We brought all of our food with us because buying stuff up there was ridiculously expensive. I guess when you have to ship all supplies up that far; someone has to pay the freight. Mealtime was always an experience. Keep in mind this was 7 or 8 years ago and protein bars and meal replacement shakes weren’t as common. We would bring stuff like tuna, pasta, instant oatmeal, etc, stuff that was very easy to cook and transport. Natch and I would, at his request, share meals. We would pitch in what we had and inevitably I would prepare something for us to eat. Even back then, I had to take care of him on the road. More often than not we would just eat what I brought because his contribution was usually a can of corn-beef hash. Corn-beef hash is probably the cheapest and worst tasting substance canned for human consumption, but I think he bought it, not for the price but for the inconvenience to me. As good of friends as we are, he does love to be a pain in my @$$, and he does it oh so well.

After our two days killing time, it was time to move on, or so we thought. Tony despite doing several of these trips in the past had not remembered to bring an extension cord to plug in the van. If you live in a warm climate you may not understand this, let me explain. This far north it is cold, really cold, upwards of minus 50 degrees Celsius. I don’t think conversion into feirenhieght is necessary, I think you understand it’s damn cold. Well when a vehicle sits for any length of time at this temperature it tends to freeze up. If you plug in your vehicle, the block heater keeps your oil pan warm and allows the engine to start when it’s cold. Tony didn’t bother to do this, so needless to say we weren’t going anywhere. After having the van towed in doors to thaw out, we were off for another day of “winter roads”.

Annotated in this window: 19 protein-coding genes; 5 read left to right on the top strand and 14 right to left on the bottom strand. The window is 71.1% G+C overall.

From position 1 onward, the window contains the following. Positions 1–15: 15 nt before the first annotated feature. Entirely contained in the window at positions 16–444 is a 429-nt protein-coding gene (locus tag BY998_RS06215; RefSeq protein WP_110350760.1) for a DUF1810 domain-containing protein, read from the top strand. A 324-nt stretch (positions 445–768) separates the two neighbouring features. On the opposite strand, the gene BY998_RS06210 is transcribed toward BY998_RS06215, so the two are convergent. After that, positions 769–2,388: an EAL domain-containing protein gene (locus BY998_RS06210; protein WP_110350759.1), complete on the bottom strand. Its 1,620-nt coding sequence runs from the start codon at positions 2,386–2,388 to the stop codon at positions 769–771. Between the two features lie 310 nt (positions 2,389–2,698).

Some “winter roads” were worse than others. The ones over swamp were very bumpy and time consuming (like the ones to Oxford house) but the ones across lakes were sometimes very scary. The reason they were scary was because you were driving across the ice and there was the constant threat of breaking through. You would think at this temperature this wouldn’t be a problem but we did see a transport jack-knifed through a hole in the ice during this trip. Natch smartened me up ahead of time that Tony enjoys ribbing the boys about the ice cracking while he drives. After we stopped to see the transport in the ice, Natch looked at Tony, then nudged Lenny and I. A minute or two down the road Tony starts selling the fact that the ice is looking thin. After a while he starts to slow down, then hits the breaks goes into a slow skid and yells were going through. Natch, Lenny and I, who are in the front benches of the van, throw the doors open and jump out screaming. Shadow in a panic tries to bail out of the van. Adam, who is smart to the rib from previous years, grabs Shadow buy the jacket and tries to hold him back while getting out past him. I have never seen anyone turn as yellow as Shadow did that day. He was scared of going through the ice before our little rib, and I don’t think he relaxed once, the whole rest of the trip.

This is turning out to be a long story. I will have to continue it next week, when I will get into the match quality of these shows and the concept of “Killing the town”.

Till next week,
Lance